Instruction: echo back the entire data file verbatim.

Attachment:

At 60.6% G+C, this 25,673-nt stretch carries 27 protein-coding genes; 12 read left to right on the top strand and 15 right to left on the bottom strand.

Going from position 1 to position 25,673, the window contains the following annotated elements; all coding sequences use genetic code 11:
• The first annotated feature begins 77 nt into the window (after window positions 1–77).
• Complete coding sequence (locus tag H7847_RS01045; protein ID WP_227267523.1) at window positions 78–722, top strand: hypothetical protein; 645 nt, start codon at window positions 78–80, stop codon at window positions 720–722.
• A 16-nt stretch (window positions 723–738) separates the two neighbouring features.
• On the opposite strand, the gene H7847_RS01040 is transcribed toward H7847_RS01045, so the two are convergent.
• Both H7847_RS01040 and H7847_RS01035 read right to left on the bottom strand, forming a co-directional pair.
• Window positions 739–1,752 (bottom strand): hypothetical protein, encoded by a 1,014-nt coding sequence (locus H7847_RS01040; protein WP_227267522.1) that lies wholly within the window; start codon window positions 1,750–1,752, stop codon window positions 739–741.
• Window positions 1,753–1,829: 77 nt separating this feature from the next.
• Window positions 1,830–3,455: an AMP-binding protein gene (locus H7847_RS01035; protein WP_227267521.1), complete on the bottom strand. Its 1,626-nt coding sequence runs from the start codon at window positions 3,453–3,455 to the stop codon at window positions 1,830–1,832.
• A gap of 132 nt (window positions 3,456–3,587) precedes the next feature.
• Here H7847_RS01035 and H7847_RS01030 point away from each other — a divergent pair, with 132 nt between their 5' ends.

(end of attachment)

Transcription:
At 60.6% G+C, this 25,673-nt stretch carries 27 protein-coding genes; 12 read left to right on the top strand and 15 right to left on the bottom strand.

Going from position 1 to position 25,673, the window contains the following annotated elements; all coding sequences use genetic code 11:
• The first annotated feature begins 77 nt into the window (after window positions 1–77).
• Complete coding sequence (locus tag H7847_RS01045; protein ID WP_227267523.1) at window positions 78–722, top strand: hypothetical protein; 645 nt, start codon at window positions 78–80, stop codon at window positions 720–722.
• A 16-nt stretch (window positions 723–738) separates the two neighbouring features.
• On the opposite strand, the gene H7847_RS01040 is transcribed toward H7847_RS01045, so the two are convergent.
• Both H7847_RS01040 and H7847_RS01035 read right to left on the bottom strand, forming a co-directional pair.
• Window positions 739–1,752 (bottom strand): hypothetical protein, encoded by a 1,014-nt coding sequence (locus H7847_RS01040; protein WP_227267522.1) that lies wholly within the window; start codon window positions 1,750–1,752, stop codon window positions 739–741.
• Window positions 1,753–1,829: 77 nt separating this feature from the next.
• Window positions 1,830–3,455: an AMP-binding protein gene (locus H7847_RS01035; protein WP_227267521.1), complete on the bottom strand. Its 1,626-nt coding sequence runs from the start codon at window positions 3,453–3,455 to the stop codon at window positions 1,830–1,832.
• A gap of 132 nt (window positions 3,456–3,587) precedes the next feature.
• Here H7847_RS01035 and H7847_RS01030 point away from each other — a divergent pair, with 132 nt between their 5' ends.